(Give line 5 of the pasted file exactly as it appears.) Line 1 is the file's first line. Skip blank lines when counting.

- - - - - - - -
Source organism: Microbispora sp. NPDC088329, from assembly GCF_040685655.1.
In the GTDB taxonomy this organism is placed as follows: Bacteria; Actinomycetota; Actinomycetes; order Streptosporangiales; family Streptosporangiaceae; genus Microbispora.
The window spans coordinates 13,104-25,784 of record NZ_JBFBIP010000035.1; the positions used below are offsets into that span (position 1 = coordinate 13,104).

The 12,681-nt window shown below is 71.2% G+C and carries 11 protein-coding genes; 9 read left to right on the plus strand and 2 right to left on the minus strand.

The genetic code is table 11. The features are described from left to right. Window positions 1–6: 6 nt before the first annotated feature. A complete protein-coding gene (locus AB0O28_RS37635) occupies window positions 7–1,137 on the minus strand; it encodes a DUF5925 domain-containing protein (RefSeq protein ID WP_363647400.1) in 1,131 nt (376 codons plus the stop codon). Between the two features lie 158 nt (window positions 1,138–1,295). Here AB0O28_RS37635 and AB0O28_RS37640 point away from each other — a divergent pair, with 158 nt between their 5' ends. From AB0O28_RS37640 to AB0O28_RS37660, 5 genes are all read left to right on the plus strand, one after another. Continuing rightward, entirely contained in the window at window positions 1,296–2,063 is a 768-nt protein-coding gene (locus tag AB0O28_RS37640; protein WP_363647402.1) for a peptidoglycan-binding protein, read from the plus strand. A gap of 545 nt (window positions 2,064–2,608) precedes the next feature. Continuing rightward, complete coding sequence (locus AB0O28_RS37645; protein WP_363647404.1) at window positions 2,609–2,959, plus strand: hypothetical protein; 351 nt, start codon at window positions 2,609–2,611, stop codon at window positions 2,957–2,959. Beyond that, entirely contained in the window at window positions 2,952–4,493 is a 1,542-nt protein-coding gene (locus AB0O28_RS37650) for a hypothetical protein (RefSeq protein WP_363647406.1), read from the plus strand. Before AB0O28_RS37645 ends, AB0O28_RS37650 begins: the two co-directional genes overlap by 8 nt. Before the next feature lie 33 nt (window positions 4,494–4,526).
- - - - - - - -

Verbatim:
The genetic code is table 11. The features are described from left to right. Window positions 1–6: 6 nt before the first annotated feature. A complete protein-coding gene (locus AB0O28_RS37635) occupies window positions 7–1,137 on the minus strand; it encodes a DUF5925 domain-containing protein (RefSeq protein ID WP_363647400.1) in 1,131 nt (376 codons plus the stop codon). Between the two features lie 158 nt (window positions 1,138–1,295). Here AB0O28_RS37635 and AB0O28_RS37640 point away from each other — a divergent pair, with 158 nt between their 5' ends. From AB0O28_RS37640 to AB0O28_RS37660, 5 genes are all read left to right on the plus strand, one after another. Continuing rightward, entirely contained in the window at window positions 1,296–2,063 is a 768-nt protein-coding gene (locus tag AB0O28_RS37640; protein WP_363647402.1) for a peptidoglycan-binding protein, read from the plus strand. A gap of 545 nt (window positions 2,064–2,608) precedes the next feature. Continuing rightward, complete coding sequence (locus AB0O28_RS37645; protein WP_363647404.1) at window positions 2,609–2,959, plus strand: hypothetical protein; 351 nt, start codon at window positions 2,609–2,611, stop codon at window positions 2,957–2,959. Beyond that, entirely contained in the window at window positions 2,952–4,493 is a 1,542-nt protein-coding gene (locus AB0O28_RS37650) for a hypothetical protein (RefSeq protein WP_363647406.1), read from the plus strand. Before AB0O28_RS37645 ends, AB0O28_RS37650 begins: the two co-directional genes overlap by 8 nt. Before the next feature lie 33 nt (window positions 4,494–4,526).